Learning From Data – A Short Course: Exercise 8.9

2016-11-18_1510592016-11-18_151120

Let u_{0} be optimal for (8.10), and let u_{1} be optimal for (8.11).

(a) Show that \max_{\alpha \geq 0} \alpha(c - a^{T}u_{0}) = 0.

If u_{0} is the optimal of (8.10) then it must satisfy the constraint  c - a^{T}u_{0} \leq 0, hence  \forall \alpha \geq 0, \alpha(c - a^{T}u_{0}) \leq 0. If  c - a^{T}u_{0}  = 0 then it doesn’t matter what \alpha is, \max_{\alpha \geq 0} \alpha(c - a^{T}u_{0}) = 0. If  c - a^{T}u_{0}  < 0 then we can always choose \alpha = 0, so \max_{\alpha \geq 0} \alpha(c - a^{T}u_{0}) = 0.

(b) Show that u_{1} is feasible for (8.10). To show this, suppose to the contrary that c - a^{T}u_{1} > 0. Show that the objective in (8.11) is infinite, where as u_{0} attains a finite objective of \frac{1}{2}u_{0}^{T}Qu_{0} + p^{T}u_{0}, which contradicts the optimality of u_{1}.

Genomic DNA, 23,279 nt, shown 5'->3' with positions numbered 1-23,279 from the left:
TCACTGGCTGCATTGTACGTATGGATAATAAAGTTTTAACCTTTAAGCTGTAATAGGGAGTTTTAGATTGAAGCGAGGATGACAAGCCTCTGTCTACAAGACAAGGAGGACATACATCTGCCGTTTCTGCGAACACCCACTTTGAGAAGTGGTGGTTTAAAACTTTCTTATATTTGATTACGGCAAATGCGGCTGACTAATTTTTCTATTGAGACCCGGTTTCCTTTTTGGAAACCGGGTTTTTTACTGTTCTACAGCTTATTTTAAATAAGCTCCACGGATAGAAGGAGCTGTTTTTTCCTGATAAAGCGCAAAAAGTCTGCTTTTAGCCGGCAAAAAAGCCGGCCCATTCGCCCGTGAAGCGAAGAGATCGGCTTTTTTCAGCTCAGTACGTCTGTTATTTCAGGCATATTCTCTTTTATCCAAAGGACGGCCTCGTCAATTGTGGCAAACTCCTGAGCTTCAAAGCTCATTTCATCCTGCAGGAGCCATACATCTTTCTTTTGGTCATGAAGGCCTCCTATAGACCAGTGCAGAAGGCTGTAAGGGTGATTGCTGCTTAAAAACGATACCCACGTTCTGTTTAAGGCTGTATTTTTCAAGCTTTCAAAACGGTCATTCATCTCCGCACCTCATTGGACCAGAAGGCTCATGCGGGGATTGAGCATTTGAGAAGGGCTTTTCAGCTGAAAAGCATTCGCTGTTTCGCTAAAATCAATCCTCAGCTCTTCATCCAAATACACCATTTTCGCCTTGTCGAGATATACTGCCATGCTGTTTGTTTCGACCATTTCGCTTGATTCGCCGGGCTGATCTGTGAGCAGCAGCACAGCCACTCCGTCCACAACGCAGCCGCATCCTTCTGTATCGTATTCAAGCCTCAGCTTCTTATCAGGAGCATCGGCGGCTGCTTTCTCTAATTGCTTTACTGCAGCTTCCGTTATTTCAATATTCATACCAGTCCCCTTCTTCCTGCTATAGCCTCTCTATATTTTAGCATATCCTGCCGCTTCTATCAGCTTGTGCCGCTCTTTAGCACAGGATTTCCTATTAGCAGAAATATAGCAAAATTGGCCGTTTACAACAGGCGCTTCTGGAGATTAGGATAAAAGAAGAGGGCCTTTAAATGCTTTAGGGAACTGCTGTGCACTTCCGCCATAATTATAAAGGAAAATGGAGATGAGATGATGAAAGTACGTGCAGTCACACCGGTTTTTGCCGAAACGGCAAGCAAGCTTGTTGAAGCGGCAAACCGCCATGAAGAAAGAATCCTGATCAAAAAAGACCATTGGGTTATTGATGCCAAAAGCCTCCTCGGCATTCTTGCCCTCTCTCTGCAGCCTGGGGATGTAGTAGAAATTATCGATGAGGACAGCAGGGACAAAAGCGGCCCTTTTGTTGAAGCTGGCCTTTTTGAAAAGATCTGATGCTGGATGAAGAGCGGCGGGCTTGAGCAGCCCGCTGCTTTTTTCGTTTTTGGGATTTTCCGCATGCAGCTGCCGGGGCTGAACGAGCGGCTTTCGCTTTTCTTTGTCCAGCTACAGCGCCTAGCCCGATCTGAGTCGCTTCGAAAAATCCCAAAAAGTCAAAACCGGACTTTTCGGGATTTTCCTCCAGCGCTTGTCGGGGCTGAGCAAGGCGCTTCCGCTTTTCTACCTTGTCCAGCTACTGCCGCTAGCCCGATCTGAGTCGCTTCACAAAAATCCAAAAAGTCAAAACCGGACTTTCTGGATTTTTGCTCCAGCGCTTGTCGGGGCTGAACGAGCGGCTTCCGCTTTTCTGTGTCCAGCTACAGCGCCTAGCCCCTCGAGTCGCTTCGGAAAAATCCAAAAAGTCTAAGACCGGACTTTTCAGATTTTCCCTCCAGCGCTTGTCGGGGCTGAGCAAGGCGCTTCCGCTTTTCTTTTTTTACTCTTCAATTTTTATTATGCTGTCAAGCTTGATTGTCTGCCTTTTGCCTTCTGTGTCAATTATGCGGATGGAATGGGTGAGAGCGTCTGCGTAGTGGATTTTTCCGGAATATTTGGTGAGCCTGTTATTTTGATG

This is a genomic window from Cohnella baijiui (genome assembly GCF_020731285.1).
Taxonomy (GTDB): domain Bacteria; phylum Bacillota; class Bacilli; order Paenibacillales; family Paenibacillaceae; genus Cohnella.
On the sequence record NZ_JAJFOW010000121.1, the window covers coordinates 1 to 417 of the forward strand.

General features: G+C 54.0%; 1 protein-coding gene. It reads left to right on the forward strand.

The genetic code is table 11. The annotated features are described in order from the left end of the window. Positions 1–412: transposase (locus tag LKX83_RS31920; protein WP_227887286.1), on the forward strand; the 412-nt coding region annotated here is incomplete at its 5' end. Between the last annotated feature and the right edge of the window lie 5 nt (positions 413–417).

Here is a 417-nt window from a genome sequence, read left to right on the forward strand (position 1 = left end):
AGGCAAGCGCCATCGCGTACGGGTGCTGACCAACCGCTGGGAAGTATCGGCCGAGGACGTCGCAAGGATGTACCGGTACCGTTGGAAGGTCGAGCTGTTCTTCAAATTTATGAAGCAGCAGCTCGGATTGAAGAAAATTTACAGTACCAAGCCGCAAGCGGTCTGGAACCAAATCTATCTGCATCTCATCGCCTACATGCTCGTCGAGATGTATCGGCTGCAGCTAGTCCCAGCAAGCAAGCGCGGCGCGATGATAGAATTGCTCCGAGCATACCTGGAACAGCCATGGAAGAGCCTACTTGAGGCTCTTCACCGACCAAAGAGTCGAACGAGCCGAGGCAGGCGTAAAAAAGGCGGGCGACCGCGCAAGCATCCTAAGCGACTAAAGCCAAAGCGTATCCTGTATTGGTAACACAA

If  c - a^{T}u_{1} > 0 then solving for (8.11) is not equivalent to solving for (8.10). However, in such case \alpha will be positive infinity as we try to maximize  \alpha(c - a^{T}u_{1}), hence the objective in (8.11) will be infinite while u_{0} obtains the finite objective in (8.10), that means u_{1} is not the optimal of (8.11).

(c) Show that \frac{1}{2}u_{1}^{T}Qu_{1} + p^{T}u_{1} = \frac{1}{2}u_{0}^{T}Qu_{0} + p^{T}u_{0}, and hence that u_{1} is optimal for (8.10) and u_{0} is optimal for (8.11).

From contradiction proof (b), we can conclude that u_{1} must satisfy  c - a^{T}u_{1} \leq 0 (the constraint in (8.10)), hence the fact (a) also follows, then what’s left in (8.11) is \frac{1}{2}u_{1}^{T}Qu_{1} + p^{T}u_{1} (the optimization problem (8.11) is now equivalent to the optimization problem (8.10)). So if u_{1} is also optimal for (8.10) and u_{0} is also optimal for (8.11).

(d) Let u^{*} be any optimal solution for (8.11) with  \max_{\alpha \geq 0} \alpha(c - a^{T}u_{0}) attained at \alpha^{*}. Show that

    \[ \alpha^{*}(c - a^{T}u^{*}) = 0 \]

Either the constraint is exactly satisfied with  c - a^{T}u^{*} = 0, or \alpha^{*} = 0.

This is already discussed in (a). Exercise 8.13 suggest that the case  c - a^{T}u^{*} = 0 and \alpha^{*} = 0 may happen. I have opened a topic on this and been waiting for the answer.


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